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mainland-based corporations the situation has become exceptionally problematic. The General Manager of the International Cooperation Department at Sinosteel, for example, argues ‘that on the surface the Australian government guidelines have not changed but its treatment indicates, to him, a profound change in policy has occurred.73 He also points out that Sinosteel is under considerable pressure to accept a

49.9% limit Sinotsteel’s arrangement

it its ownership battle over Murchison, an entity whose land marches already approved Midwest acquisition. 74 Not only does such an severely limit Sinosteel’s capacity to deliver clear commercial objectives,

it also curtails the systematic emergence of competition. In a

development of the infrastructure and curtails the scathing aside, the Sinosteel manager wonders ‘how

much an approach economy’.

can

be

consistent

with

Australia’s

conception

of

itself

as

a

market

D

The Limits of Transparency

The most considered policy framework to address the symbiotic nature of the problem of SWF regulation has been proposed the European Union.75 Its proposed code of conduct suggested the need for common disclosure standards in both host and recipient countries. These are designed, specifically, to ensure policy coherence within recipient nations (i.e. a common definition of what constitutes the public interest). There are sound policy reasons for advocating such an approach. The European Union President, Jose Manuel Barroso, has warned that support for open markets is waning

across the community.76

In this context, the absence of an overarching agreement on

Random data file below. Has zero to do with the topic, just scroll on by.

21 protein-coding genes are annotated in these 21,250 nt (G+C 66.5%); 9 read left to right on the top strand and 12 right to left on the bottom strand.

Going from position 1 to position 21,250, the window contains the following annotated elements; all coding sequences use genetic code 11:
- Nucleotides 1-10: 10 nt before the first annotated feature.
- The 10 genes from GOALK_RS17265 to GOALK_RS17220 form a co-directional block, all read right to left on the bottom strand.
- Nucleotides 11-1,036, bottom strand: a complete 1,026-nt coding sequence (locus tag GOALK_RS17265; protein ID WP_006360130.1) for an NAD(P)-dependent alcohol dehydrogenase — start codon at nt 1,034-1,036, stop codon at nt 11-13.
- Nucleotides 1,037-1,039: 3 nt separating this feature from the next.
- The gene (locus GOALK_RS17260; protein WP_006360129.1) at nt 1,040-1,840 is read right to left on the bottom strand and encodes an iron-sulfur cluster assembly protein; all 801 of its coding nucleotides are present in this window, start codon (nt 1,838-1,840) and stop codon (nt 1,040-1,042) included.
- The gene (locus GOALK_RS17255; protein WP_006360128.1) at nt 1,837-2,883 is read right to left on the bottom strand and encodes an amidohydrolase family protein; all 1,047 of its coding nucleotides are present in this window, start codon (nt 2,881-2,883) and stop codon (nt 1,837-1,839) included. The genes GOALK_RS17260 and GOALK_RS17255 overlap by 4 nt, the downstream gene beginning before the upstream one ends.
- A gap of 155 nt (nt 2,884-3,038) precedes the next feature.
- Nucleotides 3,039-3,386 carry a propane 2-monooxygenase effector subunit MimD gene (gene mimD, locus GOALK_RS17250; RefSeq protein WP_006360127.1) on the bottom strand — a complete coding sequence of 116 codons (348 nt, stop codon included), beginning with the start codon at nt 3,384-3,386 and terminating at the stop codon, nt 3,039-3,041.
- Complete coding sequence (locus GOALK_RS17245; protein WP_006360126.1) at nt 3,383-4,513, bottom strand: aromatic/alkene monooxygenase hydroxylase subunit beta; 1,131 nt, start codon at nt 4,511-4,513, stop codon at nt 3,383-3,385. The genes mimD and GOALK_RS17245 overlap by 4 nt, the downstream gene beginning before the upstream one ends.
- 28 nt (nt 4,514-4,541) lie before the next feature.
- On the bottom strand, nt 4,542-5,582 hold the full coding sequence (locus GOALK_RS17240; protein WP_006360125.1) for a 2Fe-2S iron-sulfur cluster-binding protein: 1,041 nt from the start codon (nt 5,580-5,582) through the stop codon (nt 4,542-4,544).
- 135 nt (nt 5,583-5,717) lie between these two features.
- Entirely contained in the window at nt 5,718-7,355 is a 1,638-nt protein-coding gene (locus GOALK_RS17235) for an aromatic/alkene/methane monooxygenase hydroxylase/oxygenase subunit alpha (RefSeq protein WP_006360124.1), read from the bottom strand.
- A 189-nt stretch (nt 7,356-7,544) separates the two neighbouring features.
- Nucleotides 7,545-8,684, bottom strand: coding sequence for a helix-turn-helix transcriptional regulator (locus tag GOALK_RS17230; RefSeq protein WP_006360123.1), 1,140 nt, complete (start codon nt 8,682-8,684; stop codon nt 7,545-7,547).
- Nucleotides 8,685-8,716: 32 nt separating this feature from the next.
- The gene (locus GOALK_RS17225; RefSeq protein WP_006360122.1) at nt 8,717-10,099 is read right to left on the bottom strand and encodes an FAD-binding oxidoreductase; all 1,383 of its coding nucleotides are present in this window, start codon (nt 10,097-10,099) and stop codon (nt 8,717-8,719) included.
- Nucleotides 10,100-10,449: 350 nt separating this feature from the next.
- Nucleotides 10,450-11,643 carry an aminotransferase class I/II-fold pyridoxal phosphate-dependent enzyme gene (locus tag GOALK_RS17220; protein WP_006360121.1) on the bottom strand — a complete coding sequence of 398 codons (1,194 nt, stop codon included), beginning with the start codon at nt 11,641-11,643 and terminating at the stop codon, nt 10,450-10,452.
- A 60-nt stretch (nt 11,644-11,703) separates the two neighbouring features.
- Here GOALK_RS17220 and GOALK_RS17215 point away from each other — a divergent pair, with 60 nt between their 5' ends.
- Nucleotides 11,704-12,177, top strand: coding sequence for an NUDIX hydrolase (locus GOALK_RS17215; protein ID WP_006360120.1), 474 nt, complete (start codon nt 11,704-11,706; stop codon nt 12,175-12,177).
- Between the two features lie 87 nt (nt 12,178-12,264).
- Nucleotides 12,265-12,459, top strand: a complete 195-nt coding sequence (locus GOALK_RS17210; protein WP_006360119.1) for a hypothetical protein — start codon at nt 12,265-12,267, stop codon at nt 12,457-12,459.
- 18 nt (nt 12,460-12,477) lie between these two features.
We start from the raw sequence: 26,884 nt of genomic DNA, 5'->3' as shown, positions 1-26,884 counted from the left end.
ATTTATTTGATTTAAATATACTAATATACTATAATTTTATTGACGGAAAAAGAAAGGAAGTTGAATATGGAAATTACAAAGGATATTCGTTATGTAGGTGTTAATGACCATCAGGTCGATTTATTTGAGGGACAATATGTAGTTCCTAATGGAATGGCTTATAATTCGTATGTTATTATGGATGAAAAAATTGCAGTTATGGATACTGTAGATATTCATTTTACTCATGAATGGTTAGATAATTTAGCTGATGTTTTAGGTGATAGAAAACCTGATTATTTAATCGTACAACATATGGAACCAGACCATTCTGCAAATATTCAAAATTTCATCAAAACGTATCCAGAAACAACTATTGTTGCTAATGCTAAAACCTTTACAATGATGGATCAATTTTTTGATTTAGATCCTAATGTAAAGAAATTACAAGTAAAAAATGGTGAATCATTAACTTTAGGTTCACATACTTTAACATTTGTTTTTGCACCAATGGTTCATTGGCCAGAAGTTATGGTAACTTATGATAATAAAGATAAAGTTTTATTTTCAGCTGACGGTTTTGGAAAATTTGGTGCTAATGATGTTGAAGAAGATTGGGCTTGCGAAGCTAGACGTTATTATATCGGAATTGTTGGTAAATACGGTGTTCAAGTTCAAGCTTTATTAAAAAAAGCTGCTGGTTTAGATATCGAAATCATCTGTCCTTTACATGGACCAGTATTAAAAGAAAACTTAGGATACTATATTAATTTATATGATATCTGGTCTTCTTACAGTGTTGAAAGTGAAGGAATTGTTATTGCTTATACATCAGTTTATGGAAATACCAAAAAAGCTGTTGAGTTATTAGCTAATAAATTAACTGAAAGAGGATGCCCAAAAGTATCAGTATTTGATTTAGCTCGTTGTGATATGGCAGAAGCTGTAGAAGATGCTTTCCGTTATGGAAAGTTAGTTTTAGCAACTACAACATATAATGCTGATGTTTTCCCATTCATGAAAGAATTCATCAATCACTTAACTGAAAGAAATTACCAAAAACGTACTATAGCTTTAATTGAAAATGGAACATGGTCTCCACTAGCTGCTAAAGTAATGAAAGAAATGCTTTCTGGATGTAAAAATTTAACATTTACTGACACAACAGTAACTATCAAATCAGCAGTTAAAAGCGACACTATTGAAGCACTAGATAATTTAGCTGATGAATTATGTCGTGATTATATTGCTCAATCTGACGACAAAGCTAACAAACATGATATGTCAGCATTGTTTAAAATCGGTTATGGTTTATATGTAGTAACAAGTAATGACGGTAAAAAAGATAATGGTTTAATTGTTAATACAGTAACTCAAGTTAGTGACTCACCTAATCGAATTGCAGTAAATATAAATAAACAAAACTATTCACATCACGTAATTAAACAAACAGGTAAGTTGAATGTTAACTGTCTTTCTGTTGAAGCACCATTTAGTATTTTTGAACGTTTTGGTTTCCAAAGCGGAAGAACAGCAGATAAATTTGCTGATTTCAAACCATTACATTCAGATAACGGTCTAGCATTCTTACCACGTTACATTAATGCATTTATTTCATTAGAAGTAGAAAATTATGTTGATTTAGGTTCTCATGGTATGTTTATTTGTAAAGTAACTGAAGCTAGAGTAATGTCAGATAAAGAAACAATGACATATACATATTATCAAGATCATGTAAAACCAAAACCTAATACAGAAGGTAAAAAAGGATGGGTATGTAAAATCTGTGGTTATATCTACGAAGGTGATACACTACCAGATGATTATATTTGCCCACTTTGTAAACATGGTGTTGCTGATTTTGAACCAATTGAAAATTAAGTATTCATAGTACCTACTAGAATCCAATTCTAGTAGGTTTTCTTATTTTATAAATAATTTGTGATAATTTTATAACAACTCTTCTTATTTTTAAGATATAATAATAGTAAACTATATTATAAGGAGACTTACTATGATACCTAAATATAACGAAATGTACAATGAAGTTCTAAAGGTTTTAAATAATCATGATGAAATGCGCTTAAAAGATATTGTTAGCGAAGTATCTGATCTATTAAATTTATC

what constitutes the national interest risks the further politicisation of foreign investment review processes across the European Union.77 The fear is that any further advance of economic populism and protectionist rhetoric at national level may distort the authority and credibility of wider competition policy. This, argues the European Commission, is counter-productive to collective strategic interests. Such lofty aspiration is not, however, matched by realities on the ground.

As the OECD has commented, transparency, ‘involves offering concerned parties the opportunity to comment on new laws and regulations, communicating the policy objectives of proposed changes, allowing time for public review and providing a means to communicate with relevant authorities.’78 Moreover the OECD maintains the need for international cooperation. This is necessary ‘to ensure policy transparency by defining common standards [procedural fairness] and providing support for

73

Jiang Baocai, Sinosteel (Interview, Beijing, 5 September 2008),

74

See above n 65 and accompanying text.

75

Commission of the European Communities, above n 21.

76 L Barber and T Walker, ‘Barroso Protectionism Alert’, Financial Times (London), 3 March 2008, 1. This echoed earlier calls at a summit in London between the leaders of Britain, France, Germany and Italy to reject ‘futile attempts to stem financial globalisation’; see G Parker, T Barber and B Benoit, ‘Barroso Tells EU Leaders to Avoid Protectionism’, Financial Times (London), 31 January 2008, 1. See, more generally, P Stephens, ‘Uncomfortable Truths for a New World of Them and Us’, Financial Times (London) 30 May 2008, 9.

77 The chairman of China Investment Corporation, Lou Jiwei, has ruled out investment across parts of Europe, because he ‘feels extremely unwelcome there’; see B Davis, ‘China Investment-Fund Head Says Focus is on Portfolios’, Wall Street Journal (New York), 1 February 2008, A13.

78

OECD, above n 63 at 2.

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